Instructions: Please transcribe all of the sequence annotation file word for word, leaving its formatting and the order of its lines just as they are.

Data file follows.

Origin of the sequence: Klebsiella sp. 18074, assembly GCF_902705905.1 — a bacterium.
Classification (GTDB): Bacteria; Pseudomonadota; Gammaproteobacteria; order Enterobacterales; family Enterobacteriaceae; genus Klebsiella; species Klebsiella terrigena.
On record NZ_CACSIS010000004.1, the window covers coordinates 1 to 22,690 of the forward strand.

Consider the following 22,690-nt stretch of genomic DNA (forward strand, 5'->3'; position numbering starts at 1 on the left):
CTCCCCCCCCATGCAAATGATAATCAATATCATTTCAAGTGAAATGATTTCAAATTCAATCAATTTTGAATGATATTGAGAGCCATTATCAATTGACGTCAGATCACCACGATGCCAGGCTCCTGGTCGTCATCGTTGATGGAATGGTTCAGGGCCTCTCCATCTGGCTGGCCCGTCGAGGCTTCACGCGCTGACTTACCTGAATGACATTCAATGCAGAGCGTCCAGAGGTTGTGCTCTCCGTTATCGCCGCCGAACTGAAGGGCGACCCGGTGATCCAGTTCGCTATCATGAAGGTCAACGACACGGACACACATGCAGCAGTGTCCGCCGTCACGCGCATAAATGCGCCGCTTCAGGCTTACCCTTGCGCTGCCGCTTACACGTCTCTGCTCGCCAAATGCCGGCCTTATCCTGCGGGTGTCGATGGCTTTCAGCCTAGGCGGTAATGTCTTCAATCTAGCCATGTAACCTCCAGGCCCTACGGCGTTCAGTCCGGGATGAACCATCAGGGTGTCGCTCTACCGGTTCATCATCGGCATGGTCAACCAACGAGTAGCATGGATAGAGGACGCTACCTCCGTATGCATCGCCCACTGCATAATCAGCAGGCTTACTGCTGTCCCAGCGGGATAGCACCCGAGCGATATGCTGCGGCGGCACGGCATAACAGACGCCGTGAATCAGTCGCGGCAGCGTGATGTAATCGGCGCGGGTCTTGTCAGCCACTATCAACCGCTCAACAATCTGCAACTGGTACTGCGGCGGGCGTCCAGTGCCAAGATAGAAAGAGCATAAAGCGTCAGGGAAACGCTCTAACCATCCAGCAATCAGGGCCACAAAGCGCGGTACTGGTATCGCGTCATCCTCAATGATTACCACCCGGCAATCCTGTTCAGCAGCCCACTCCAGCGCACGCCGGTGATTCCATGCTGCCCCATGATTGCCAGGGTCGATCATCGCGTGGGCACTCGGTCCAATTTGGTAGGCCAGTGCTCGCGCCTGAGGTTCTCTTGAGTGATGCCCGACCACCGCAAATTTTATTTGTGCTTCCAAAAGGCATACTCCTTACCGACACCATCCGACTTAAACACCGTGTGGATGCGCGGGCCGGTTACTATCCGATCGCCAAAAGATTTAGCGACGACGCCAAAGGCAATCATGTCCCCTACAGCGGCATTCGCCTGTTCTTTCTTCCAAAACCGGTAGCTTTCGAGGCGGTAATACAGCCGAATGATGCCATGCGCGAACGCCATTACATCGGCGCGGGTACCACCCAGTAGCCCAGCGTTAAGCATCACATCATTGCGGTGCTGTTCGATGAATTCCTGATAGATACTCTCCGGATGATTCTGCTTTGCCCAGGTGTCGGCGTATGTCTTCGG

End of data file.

Origin of the sequence: Klebsiella sp. 18074, assembly GCF_902705905.1 — a bacterium.
Classification (GTDB): Bacteria; Pseudomonadota; Gammaproteobacteria; order Enterobacterales; family Enterobacteriaceae; genus Klebsiella; species Klebsiella terrigena.
On record NZ_CACSIS010000004.1, the window covers coordinates 1 to 22,690 of the forward strand.

Consider the following 22,690-nt stretch of genomic DNA (forward strand, 5'->3'; position numbering starts at 1 on the left):
CTCCCCCCCCATGCAAATGATAATCAATATCATTTCAAGTGAAATGATTTCAAATTCAATCAATTTTGAATGATATTGAGAGCCATTATCAATTGACGTCAGATCACCACGATGCCAGGCTCCTGGTCGTCATCGTTGATGGAATGGTTCAGGGCCTCTCCATCTGGCTGGCCCGTCGAGGCTTCACGCGCTGACTTACCTGAATGACATTCAATGCAGAGCGTCCAGAGGTTGTGCTCTCCGTTATCGCCGCCGAACTGAAGGGCGACCCGGTGATCCAGTTCGCTATCATGAAGGTCAACGACACGGACACACATGCAGCAGTGTCCGCCGTCACGCGCATAAATGCGCCGCTTCAGGCTTACCCTTGCGCTGCCGCTTACACGTCTCTGCTCGCCAAATGCCGGCCTTATCCTGCGGGTGTCGATGGCTTTCAGCCTAGGCGGTAATGTCTTCAATCTAGCCATGTAACCTCCAGGCCCTACGGCGTTCAGTCCGGGATGAACCATCAGGGTGTCGCTCTACCGGTTCATCATCGGCATGGTCAACCAACGAGTAGCATGGATAGAGGACGCTACCTCCGTATGCATCGCCCACTGCATAATCAGCAGGCTTACTGCTGTCCCAGCGGGATAGCACCCGAGCGATATGCTGCGGCGGCACGGCATAACAGACGCCGTGAATCAGTCGCGGCAGCGTGATGTAATCGGCGCGGGTCTTGTCAGCCACTATCAACCGCTCAACAATCTGCAACTGGTACTGCGGCGGGCGTCCAGTGCCAAGATAGAAAGAGCATAAAGCGTCAGGGAAACGCTCTAACCATCCAGCAATCAGGGCCACAAAGCGCGGTACTGGTATCGCGTCATCCTCAATGATTACCACCCGGCAATCCTGTTCAGCAGCCCACTCCAGCGCACGCCGGTGATTCCATGCTGCCCCATGATTGCCAGGGTCGATCATCGCGTGGGCACTCGGTCCAATTTGGTAGGCCAGTGCTCGCGCCTGAGGTTCTCTTGAGTGATGCCCGACCACCGCAAATTTTATTTGTGCTTCCAAAAGGCATACTCCTTACCGACACCATCCGACTTAAACACCGTGTGGATGCGCGGGCCGGTTACTATCCGATCGCCAAAAGATTTAGCGACGACGCCAAAGGCAATCATGTCCCCTACAGCGGCATTCGCCTGTTCTTTCTTCCAAAACCGGTAGCTTTCGAGGCGGTAATACAGCCGAATGATGCCATGCGCGAACGCCATTACATCGGCGCGGGTACCACCCAGTAGCCCAGCGTTAAGCATCACATCATTGCGGTGCTGTTCGATGAATTCCTGATAGATACTCTCCGGATGATTCTGCTTTGCCCAGGTGTCGGCGTATGTCTTCGG